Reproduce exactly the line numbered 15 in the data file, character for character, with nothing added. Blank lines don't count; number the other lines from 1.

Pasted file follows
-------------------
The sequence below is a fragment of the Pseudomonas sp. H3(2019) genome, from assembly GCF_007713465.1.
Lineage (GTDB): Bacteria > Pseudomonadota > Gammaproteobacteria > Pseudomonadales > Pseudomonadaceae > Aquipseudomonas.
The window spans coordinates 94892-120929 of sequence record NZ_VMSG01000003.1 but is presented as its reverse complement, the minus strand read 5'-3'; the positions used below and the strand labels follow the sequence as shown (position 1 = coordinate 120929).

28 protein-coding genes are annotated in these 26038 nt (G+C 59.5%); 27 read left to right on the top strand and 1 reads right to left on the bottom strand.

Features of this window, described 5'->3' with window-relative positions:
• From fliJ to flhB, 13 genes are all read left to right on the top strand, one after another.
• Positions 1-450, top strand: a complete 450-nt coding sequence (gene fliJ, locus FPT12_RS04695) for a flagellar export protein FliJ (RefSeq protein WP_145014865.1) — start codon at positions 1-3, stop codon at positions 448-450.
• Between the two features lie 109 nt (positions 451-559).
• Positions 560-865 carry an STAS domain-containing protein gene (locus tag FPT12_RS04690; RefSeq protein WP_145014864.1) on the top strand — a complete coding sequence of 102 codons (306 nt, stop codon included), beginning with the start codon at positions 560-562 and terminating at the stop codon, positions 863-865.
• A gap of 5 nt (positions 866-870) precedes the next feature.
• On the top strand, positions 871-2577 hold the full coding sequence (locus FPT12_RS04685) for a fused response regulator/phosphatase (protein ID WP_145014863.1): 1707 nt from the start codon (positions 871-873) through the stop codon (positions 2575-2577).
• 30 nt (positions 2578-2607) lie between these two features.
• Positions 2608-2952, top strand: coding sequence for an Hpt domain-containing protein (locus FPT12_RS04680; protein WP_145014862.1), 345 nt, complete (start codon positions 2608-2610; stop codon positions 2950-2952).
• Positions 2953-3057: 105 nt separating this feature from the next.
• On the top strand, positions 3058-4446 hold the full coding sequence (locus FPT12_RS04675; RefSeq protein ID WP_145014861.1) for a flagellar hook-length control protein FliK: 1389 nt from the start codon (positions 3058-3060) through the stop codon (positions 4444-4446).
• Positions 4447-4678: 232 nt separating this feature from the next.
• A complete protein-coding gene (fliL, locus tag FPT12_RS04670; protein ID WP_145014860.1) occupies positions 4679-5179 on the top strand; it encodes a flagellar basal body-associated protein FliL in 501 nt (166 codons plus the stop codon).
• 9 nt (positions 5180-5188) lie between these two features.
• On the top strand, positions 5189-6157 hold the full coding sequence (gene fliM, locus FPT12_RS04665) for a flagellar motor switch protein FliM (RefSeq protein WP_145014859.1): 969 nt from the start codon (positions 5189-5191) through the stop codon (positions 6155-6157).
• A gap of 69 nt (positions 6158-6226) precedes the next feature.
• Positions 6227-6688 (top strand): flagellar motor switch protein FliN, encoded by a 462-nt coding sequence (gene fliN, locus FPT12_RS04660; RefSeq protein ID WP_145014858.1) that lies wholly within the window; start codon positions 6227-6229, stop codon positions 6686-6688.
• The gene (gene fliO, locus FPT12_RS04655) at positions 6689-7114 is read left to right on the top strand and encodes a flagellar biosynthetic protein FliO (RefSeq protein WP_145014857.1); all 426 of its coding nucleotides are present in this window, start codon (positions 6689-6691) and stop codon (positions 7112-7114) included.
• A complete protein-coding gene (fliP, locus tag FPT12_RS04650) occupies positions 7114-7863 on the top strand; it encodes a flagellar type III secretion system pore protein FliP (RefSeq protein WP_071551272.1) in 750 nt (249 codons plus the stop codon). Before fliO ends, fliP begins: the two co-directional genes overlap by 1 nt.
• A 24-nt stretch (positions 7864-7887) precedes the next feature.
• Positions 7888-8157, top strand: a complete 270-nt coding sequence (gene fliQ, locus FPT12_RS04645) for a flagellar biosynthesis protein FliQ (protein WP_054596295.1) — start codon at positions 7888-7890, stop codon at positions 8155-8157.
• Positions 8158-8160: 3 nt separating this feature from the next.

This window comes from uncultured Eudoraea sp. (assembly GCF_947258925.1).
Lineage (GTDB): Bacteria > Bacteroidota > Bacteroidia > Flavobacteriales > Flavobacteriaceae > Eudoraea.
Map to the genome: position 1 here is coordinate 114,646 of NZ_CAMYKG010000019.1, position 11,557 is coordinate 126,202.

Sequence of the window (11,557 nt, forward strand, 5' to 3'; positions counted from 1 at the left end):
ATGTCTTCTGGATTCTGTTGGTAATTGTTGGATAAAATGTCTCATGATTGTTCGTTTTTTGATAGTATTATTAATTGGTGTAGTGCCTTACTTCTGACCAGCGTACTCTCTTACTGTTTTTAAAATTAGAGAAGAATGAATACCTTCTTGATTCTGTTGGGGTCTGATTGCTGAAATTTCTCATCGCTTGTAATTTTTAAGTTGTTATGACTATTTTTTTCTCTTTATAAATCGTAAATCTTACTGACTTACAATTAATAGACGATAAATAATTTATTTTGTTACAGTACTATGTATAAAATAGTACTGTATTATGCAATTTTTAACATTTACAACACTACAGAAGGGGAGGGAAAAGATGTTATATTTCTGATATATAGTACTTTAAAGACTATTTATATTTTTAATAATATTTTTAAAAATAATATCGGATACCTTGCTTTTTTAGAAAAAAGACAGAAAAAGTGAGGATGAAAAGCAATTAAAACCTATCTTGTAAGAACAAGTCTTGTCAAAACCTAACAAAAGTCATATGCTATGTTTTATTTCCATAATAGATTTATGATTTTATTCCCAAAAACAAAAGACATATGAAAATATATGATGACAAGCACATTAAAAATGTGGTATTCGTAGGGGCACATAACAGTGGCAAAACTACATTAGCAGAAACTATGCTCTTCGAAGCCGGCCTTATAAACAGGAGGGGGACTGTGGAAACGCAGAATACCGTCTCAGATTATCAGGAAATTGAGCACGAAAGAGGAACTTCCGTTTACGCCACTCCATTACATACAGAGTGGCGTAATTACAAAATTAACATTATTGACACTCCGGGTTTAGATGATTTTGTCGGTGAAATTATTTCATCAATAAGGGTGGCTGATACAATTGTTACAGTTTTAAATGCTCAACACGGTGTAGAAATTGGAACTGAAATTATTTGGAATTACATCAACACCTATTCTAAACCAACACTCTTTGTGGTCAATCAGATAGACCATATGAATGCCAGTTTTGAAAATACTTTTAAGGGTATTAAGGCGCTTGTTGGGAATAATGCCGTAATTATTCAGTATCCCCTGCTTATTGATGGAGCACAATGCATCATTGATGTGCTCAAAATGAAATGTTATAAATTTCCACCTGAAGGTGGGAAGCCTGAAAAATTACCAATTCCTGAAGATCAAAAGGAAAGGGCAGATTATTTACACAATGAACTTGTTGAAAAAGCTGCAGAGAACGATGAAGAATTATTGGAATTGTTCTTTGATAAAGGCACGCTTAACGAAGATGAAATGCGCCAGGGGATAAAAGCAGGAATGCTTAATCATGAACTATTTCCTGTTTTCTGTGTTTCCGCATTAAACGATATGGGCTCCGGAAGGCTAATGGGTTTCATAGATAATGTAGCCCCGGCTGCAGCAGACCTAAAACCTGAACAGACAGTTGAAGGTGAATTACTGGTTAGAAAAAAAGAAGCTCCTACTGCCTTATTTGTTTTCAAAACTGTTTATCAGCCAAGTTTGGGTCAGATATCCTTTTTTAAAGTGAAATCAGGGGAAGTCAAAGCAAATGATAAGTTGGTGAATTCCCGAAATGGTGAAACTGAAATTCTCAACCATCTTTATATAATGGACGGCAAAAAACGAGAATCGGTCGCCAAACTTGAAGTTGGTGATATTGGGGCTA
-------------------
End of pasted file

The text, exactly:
• On the top strand, positions 3058-4446 hold the full coding sequence (locus FPT12_RS04675; RefSeq protein ID WP_145014861.1) for a flagellar hook-length control protein FliK: 1389 nt from the start codon (positions 3058-3060) through the stop codon (positions 4444-4446).